Partnering vs. MiTT -- A New Way Forward
MARINE CORPS COMMAND AND STAFF COLL QUANTICO VA
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For the past seven and a half years the Global War on Terrorism has presented situations and events that have required the United States Armed Forces to rapidly adapt their tactics, techniques, and procedures to accomplish the mission. One of the greatest of these challenges has been the necessity to create and train large host nation armies after the removal of a hostile regime. While the U.S. Special Forces SF is and has been the premier organization for this type of mission, the sheer size of the forces that now require training dwarfs the SFs organic capabilities. The solution has been the creation of military transition teams, or MiTTs. These teams have made great progress in training and organizing the new Iraqi and Afghan Armies, but they lack the necessary assets to facilitate the rapid and successful creation of a host nation army. While the traditional MiTTs have and will always have a place on the modern battlefield, the large-scale training and handling of host nation armed forces is best accomplished utilizing U.S. brigades or battalions in a partnership role. Partnerships not only alleviate many of the critical weaknesses of the standard MiTT concept, they create a more highly trained host nation organization, maximize the strengths of both the U.S. and host unit, and are more cost-effective as well.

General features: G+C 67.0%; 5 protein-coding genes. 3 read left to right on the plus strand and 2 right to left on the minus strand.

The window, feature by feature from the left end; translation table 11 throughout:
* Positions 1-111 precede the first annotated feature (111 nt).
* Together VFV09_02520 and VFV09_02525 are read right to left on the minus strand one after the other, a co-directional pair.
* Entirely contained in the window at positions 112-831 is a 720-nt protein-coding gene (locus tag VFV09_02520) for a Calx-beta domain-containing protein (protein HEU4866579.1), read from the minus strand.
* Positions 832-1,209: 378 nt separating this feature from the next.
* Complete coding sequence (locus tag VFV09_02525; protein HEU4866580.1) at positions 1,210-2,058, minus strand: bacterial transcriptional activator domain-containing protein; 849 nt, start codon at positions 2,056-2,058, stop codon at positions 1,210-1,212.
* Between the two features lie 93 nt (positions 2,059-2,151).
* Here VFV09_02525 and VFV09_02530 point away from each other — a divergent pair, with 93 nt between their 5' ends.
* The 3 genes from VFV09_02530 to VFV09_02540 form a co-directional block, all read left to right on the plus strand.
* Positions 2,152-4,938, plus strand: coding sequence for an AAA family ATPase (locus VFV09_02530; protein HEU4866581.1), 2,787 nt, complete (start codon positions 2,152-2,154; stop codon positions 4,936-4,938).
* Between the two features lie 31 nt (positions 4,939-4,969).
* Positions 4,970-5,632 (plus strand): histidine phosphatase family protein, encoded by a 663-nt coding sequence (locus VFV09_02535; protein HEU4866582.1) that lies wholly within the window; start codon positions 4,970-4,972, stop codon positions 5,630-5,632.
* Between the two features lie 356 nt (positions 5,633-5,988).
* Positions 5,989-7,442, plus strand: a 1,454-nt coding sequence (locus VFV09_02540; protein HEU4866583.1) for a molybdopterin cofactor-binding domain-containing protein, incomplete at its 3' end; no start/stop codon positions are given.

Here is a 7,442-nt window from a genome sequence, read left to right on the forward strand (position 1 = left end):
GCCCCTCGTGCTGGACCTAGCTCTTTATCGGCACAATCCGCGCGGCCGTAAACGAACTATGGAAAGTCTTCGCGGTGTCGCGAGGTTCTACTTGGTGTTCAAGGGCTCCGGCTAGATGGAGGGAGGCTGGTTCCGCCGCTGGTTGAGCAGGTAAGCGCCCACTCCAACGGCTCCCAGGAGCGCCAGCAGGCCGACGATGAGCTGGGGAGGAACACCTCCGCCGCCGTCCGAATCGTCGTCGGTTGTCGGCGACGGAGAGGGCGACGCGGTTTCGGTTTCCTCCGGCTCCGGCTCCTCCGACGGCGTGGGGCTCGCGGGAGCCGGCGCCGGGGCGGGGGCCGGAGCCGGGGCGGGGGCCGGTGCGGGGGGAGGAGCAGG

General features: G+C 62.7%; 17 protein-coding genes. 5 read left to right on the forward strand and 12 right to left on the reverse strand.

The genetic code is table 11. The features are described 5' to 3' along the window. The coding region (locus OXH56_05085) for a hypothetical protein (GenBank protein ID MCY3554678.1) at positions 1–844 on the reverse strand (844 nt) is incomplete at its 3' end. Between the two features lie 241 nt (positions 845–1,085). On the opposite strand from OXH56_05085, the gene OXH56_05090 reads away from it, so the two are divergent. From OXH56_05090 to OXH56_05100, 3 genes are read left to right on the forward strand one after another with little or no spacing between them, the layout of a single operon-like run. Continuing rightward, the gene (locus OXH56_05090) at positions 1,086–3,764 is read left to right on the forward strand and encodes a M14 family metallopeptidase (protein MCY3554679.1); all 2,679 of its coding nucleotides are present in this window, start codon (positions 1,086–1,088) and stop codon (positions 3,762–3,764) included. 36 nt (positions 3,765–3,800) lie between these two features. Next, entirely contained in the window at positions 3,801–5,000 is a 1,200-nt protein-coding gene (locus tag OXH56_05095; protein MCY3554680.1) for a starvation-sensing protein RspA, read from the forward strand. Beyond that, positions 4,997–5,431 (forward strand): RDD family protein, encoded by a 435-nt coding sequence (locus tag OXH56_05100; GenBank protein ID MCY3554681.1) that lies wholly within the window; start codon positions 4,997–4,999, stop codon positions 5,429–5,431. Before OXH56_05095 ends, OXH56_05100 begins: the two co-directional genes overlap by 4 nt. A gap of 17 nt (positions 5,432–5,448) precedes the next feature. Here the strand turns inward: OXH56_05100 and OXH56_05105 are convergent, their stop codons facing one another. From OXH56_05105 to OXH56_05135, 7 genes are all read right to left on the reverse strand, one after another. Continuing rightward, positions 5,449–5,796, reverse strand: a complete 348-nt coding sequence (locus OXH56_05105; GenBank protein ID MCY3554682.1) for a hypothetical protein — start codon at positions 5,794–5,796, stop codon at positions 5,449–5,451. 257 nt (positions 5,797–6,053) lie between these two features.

- Military Forces and Organizations